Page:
Saving money is non-negotiable. Growing up, if something broke, we had to wait until a paycheck came for it to be fixed. Then, a bill would be late because we paid for the thing to be fixed. It was this vicious cycle. As an adult, I have made it my mission to never be “behind” on bills. As someone who took on adult responsibilities a bit too soon by moving out at 18, this has not always been the case. My financial naivety has put me in a bad spot more than once. Unfortunately, I have had to dig myself out more than once. Now, transferring money to our savings account is a high priority. Side hustles are a must because that money needs to be there, just in case.

Shopping second hand. As an adult, I have learned not everything needs to be new, straight from the rack. As a child, we always had new clothes and shoes for school. These things were off the sales racks, but they were new. With my own son, I have come to realize that kids grow out of clothes and get shoes so dirty before you bat an eyelash. So many times I have had to get rid of clothes that have stains that refuse to come out, no matter how many times I’ve spot treated and washed. So, why spend so much money on clothes that will be used for such a short period of time?

Minimalism. While I am not a minimalism expert by any means, this mindset has come to me naturally over the years. Growing up, we didn’t have a ton of stuff, but we had enough. Now, I realize that happiness is not in “stuff”. Stuff not only costs money, it causes stress and anxiety for the person who has to manage it all. It was so normal for me to have literal boxes full of hair products that I kept around and used occasionally. Now, I have two hair products. My kitchen sink used to be packed full of bottles of cleaners, with this promise and that chemical. Now, I have a spray bottle with a homemade, multipurpose cleaner made from essential oils. My method now is to find core products, or items, that I will get multi-use out of. To me, that just makes more sense – eliminating all of the extra stuff equals less money spent and a happier me.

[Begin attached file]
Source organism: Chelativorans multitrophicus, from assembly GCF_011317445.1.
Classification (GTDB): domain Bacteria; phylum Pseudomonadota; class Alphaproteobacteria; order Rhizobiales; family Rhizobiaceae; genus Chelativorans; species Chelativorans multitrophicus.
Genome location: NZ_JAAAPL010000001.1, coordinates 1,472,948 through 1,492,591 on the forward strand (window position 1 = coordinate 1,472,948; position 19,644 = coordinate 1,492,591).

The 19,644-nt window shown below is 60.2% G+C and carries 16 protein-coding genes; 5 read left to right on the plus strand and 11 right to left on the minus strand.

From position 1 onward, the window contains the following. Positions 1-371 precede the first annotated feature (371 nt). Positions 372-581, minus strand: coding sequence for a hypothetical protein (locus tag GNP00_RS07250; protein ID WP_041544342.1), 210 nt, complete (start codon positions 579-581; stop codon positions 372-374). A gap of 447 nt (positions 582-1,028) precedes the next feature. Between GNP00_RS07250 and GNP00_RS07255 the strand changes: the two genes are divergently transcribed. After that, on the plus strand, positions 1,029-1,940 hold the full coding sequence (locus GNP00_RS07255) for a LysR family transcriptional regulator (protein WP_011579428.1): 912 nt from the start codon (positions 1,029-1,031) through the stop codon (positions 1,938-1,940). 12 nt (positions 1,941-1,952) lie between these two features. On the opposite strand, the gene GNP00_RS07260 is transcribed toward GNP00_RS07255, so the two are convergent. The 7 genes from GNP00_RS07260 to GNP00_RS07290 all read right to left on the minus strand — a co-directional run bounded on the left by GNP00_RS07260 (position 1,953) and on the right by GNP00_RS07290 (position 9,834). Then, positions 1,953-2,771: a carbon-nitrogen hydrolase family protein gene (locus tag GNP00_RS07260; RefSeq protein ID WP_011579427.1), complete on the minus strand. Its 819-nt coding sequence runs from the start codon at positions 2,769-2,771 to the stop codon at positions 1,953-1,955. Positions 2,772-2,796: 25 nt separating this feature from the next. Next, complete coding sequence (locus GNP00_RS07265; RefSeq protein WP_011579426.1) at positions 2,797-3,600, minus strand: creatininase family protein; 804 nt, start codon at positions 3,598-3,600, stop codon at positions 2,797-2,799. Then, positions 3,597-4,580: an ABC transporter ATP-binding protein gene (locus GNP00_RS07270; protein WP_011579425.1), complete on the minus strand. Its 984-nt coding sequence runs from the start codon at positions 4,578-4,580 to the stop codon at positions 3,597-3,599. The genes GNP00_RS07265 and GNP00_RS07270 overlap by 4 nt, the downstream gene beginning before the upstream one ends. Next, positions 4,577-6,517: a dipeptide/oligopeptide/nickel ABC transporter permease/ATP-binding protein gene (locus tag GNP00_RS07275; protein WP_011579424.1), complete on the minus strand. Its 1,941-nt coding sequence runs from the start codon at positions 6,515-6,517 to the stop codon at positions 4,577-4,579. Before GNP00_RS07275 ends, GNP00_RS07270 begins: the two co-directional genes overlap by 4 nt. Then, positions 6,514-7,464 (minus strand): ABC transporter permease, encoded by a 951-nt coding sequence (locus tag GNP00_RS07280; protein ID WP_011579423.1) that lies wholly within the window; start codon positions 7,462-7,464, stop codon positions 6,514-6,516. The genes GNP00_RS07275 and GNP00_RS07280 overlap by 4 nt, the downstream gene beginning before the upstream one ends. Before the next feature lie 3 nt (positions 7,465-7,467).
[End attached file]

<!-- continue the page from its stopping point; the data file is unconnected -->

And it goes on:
Multiple streams of income. I. work. my. butt. off. to create multiple streams of income for myself. I have seen my mother lose her job and struggle to make ends meet more times than I would like to admit, and I am determined to not let that happen to my family. As a stay at home mom, I feel this constant pressure to contribute financially. The thought of my partner losing his job, our main source of income, terrifies me. You honestly never know what is happening behind the scenes, especially in today’s economy. Anything can happen. Right now, with a few different streams of income, I contribute a small amount to our monthly bills. But I have opened up the streams with a possibility to work harder and make more money at any of them if need be. My goal isn’t necessarily to make a ton of money, but to have the option to do so. If our primary income source tanks, I want to have the ability to fill the gaps as much as I can. I want to lessen the blow for my family and keep things as normal as possible.

While my childhood was not focused around receiving the newest phones or wearing the nicest clothes, it was a great time in my life that I will cherish dearly. Having an ambitious, hardworking parent made me the person I am today, and living in a single-income household made me want to better my financial situation throughout adulthood. Every day is a new opportunity to challenge myself and create a more sustainable lifestyle for my children.

How did your upbringing affect who you are today?

-Halle